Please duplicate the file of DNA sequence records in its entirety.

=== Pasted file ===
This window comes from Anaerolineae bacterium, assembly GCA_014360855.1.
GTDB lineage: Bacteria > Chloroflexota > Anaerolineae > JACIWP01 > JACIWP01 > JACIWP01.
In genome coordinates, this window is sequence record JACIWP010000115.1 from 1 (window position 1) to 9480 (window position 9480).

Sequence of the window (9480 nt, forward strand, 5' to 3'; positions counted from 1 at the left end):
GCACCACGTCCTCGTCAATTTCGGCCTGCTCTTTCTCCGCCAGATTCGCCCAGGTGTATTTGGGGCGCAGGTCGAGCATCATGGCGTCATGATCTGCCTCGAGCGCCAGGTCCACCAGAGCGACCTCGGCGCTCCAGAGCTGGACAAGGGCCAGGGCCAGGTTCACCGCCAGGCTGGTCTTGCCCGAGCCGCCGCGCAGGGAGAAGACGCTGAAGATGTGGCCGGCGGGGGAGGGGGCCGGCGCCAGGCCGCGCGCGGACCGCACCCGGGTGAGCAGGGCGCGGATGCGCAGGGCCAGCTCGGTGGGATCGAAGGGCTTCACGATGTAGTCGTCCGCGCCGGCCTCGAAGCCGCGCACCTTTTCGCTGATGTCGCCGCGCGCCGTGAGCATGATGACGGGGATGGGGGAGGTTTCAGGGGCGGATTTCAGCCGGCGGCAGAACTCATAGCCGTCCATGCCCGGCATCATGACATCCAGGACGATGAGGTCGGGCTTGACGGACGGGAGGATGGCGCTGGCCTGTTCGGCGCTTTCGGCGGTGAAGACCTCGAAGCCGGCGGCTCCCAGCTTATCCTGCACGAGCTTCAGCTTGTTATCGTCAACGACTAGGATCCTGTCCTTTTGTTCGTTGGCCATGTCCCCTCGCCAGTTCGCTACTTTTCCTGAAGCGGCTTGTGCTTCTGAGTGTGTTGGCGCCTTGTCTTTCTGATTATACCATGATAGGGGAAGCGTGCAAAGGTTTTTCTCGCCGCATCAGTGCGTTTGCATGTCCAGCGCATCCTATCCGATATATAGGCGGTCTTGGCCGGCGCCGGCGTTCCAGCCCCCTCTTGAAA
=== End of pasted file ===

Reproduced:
This window comes from Anaerolineae bacterium, assembly GCA_014360855.1.
GTDB lineage: Bacteria > Chloroflexota > Anaerolineae > JACIWP01 > JACIWP01 > JACIWP01.
In genome coordinates, this window is sequence record JACIWP010000115.1 from 1 (window position 1) to 9480 (window position 9480).

Sequence of the window (9480 nt, forward strand, 5' to 3'; positions counted from 1 at the left end):
GCACCACGTCCTCGTCAATTTCGGCCTGCTCTTTCTCCGCCAGATTCGCCCAGGTGTATTTGGGGCGCAGGTCGAGCATCATGGCGTCATGATCTGCCTCGAGCGCCAGGTCCACCAGAGCGACCTCGGCGCTCCAGAGCTGGACAAGGGCCAGGGCCAGGTTCACCGCCAGGCTGGTCTTGCCCGAGCCGCCGCGCAGGGAGAAGACGCTGAAGATGTGGCCGGCGGGGGAGGGGGCCGGCGCCAGGCCGCGCGCGGACCGCACCCGGGTGAGCAGGGCGCGGATGCGCAGGGCCAGCTCGGTGGGATCGAAGGGCTTCACGATGTAGTCGTCCGCGCCGGCCTCGAAGCCGCGCACCTTTTCGCTGATGTCGCCGCGCGCCGTGAGCATGATGACGGGGATGGGGGAGGTTTCAGGGGCGGATTTCAGCCGGCGGCAGAACTCATAGCCGTCCATGCCCGGCATCATGACATCCAGGACGATGAGGTCGGGCTTGACGGACGGGAGGATGGCGCTGGCCTGTTCGGCGCTTTCGGCGGTGAAGACCTCGAAGCCGGCGGCTCCCAGCTTATCCTGCACGAGCTTCAGCTTGTTATCGTCAACGACTAGGATCCTGTCCTTTTGTTCGTTGGCCATGTCCCCTCGCCAGTTCGCTACTTTTCCTGAAGCGGCTTGTGCTTCTGAGTGTGTTGGCGCCTTGTCTTTCTGATTATACCATGATAGGGGAAGCGTGCAAAGGTTTTTCTCGCCGCATCAGTGCGTTTGCATGTCCAGCGCATCCTATCCGATATATAGGCGGTCTTGGCCGGCGCCGGCGTTCCAGCCCCCTCTTGAAA